The Archaeology of the Lower City and Adjacent Suburbs [Hardback]

Kate Steane (Author); Margaret Darling (Author); Michael J. Jones (Author); Jenny Mann (Author); Alan Vince (Author); Jane Young (Author)

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ISBN: 9781782978527 | Published by: Oxbow Books | Series: Lincoln Archaeology Studies | Volume: 4 | Year of Publication: 2016 | Language: English 550p, H297 x W210 (mm) b/w illustrations

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The Archaeology of the Lower City and Adjacent Suburbs


This volume contains reports on excavations undertaken in the lower walled city at Lincoln, which lies on sloping ground on the northern scarp of the Witham gap, and its adjacent suburbs between 1972 and 1987, and forms a companion volume to LAS volumes 2 and 3 which cover other parts of the historic city. The earliest features encountered were discovered both near to the line of Ermine Street and towards Broadgate. Remains of timber storage buildings were found, probably associated with the Roman legionary occupation in the later 1st century AD. The earliest occupation of the hillside after the foundation of the colonia towards the end of the century consisted mainly of commercial premises, modest residences, and storage buildings. It seems likely that the boundary of the lower enclosure was designated before it was fortified in the later 2nd century with the street pattern belonging to the earlier part of the century. Larger aristocratic residences came to dominate the hillside with public facilities fronting on to the line of the zig-zagging main route. In the 4th century, the fortifications were enlarged and two new gates inserted. Examples of so-called ‘Dark Earth’ deposits were here dated to the very latest phases of Roman occupation.

Elements of some Roman structures survived to be reused in subsequent centuries. There are hints of one focus in the Middle Saxon period, in the area of St Peter’s church, but occupation of an urban nature did not recommence until the late 9th century with the first phases of Anglo-Scandinavian occupation recorded here. Sequences of increasingly intensive occupation from the 10th century were identified, with plentiful evidence for industrial activity, including pottery, metalworking and other, crafts, as well as parish churches. Markets were established in the 11th century and stone began to replace timber for residential structures from the mid-12th century with clear evidence of the quality of some of the houses. With the decline in the city’s fortunes from the late 13th century, the fringe sites became depopulated and there was much rebuilding elsewhere, including some fine new houses. There was a further revival in the later post-medieval period, but much of the earlier fabric, and surviving stretches of Roman city wall, were swept away in the 19th century.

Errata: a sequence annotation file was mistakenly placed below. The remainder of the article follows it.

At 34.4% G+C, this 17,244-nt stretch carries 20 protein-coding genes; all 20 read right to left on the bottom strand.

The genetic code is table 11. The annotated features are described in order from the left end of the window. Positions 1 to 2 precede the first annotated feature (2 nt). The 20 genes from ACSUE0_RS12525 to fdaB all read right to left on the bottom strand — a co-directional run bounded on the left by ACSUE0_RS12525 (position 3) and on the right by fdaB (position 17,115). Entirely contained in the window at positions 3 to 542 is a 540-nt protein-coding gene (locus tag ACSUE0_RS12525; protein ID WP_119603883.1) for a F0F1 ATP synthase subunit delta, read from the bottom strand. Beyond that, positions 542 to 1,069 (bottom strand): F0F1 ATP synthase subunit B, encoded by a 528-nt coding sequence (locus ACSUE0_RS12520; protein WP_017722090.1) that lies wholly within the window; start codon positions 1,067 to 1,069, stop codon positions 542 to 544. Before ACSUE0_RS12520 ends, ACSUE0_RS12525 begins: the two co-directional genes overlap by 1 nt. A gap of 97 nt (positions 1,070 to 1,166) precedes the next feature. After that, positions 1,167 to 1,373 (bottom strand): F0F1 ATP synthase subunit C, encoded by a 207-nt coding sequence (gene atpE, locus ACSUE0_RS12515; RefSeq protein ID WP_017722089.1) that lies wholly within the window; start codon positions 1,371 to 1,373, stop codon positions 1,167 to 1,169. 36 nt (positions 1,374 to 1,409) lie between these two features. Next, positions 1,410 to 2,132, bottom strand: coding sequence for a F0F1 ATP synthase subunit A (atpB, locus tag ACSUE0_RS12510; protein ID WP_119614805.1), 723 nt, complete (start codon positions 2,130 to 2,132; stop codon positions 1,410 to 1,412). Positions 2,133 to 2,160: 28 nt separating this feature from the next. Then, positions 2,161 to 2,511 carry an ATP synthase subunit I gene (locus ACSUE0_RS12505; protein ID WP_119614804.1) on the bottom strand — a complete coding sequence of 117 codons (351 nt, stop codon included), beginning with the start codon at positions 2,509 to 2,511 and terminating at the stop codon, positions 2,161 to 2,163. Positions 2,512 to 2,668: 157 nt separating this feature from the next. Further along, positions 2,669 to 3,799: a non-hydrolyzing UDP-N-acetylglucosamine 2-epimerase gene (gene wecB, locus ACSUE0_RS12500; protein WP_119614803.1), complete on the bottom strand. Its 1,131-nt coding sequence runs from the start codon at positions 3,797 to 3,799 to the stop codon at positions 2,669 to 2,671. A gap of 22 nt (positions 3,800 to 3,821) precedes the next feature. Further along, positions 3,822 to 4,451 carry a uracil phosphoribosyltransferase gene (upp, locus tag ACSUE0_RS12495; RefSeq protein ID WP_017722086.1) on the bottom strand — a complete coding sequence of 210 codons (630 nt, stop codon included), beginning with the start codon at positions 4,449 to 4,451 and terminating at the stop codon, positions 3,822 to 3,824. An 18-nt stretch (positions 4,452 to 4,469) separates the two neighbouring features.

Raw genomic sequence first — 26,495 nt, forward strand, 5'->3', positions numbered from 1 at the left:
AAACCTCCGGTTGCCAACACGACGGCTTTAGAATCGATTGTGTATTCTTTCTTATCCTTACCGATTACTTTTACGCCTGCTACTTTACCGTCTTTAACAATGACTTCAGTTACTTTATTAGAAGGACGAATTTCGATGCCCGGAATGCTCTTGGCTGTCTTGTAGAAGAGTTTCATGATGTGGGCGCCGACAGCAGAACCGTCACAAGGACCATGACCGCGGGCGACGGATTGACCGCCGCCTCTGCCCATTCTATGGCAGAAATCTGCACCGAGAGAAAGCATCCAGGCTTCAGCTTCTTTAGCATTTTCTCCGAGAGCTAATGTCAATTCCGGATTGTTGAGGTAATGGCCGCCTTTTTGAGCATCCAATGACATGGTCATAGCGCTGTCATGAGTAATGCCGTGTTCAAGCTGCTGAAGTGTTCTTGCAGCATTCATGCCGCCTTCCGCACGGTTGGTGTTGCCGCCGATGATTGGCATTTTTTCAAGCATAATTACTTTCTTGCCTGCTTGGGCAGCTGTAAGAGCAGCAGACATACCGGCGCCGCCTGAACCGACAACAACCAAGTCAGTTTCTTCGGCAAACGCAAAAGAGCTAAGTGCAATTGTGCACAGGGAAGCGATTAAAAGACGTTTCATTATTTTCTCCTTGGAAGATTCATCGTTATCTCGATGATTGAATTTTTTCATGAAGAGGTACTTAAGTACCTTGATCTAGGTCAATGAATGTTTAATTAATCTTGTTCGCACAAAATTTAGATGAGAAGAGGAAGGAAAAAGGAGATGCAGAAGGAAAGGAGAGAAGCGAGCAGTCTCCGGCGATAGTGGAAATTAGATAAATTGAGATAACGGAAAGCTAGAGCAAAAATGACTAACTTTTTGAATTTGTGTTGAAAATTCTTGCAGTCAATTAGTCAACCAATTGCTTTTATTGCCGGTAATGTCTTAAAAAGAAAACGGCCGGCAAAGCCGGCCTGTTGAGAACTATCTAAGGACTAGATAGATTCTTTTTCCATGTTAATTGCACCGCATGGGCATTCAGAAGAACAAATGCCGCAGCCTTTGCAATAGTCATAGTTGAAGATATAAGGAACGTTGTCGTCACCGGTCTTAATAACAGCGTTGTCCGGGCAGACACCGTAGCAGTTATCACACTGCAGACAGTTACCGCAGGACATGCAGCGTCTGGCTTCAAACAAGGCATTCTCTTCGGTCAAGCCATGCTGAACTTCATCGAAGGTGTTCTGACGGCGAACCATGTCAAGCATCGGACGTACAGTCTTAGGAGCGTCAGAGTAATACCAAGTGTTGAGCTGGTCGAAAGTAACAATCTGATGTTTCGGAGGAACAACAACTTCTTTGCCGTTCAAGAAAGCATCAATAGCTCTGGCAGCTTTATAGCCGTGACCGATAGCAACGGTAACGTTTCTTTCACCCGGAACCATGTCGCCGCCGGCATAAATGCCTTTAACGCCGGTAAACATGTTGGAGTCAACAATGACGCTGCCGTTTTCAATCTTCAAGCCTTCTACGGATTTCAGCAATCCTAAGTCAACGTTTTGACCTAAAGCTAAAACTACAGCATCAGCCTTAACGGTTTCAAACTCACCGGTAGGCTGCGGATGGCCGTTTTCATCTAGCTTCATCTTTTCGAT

Table of Contents

List of Contributors
Preface and Acknowledgements by M J Jones
Summaries: English, French, German

1 Introduction by M J Jones, K Steane and A Vince

2 Flaxengate (f72)
3 Grantham Place (gp81)
4 Swan Street/Grantham Street (sw82)
5 Danes Terrace (dt74)
6 Silver Street (lin73si)
7 Saltergate (lin73sa)
8 Hungate (h83)
9 Steep Hill (sh74 and sh87)
10 Chestnut House, Michaelgate (mch84)
11 Michaelgate (mg78)
12 Spring Hill, Michaelgate (spm83)
13 Motherby Hill (mh77)
14 Broadgate East (be73)
15 Discussion by M J Jones and A Vince,
with contributions by M J Darling, J Mann and J Young

I: The Archiving and Analysis Projects by A Vince and K Steane
II: Roman pottery codes
III: Post-Roman pottery codes


Reviews & Quotes

"Overall this forms a very detailed resource on a number of important excavations, of value not just to the archaeology of Lincoln, but also for wider Roman/medieval British urban archaeology."
Gavin Speed
Medieval Archaeology (17/10/2017)

"…[this book] allows us to gain a clear picture of early Roman settlement and activity […] I speak for others who dug in Lincoln in the 1970s and 1980s by saying that while I learnt a lot at the time, I am now delighted to see my distant efforts finally bearing such excellent fruit."
Patrick Ottaway
Britannia (14/08/2019)

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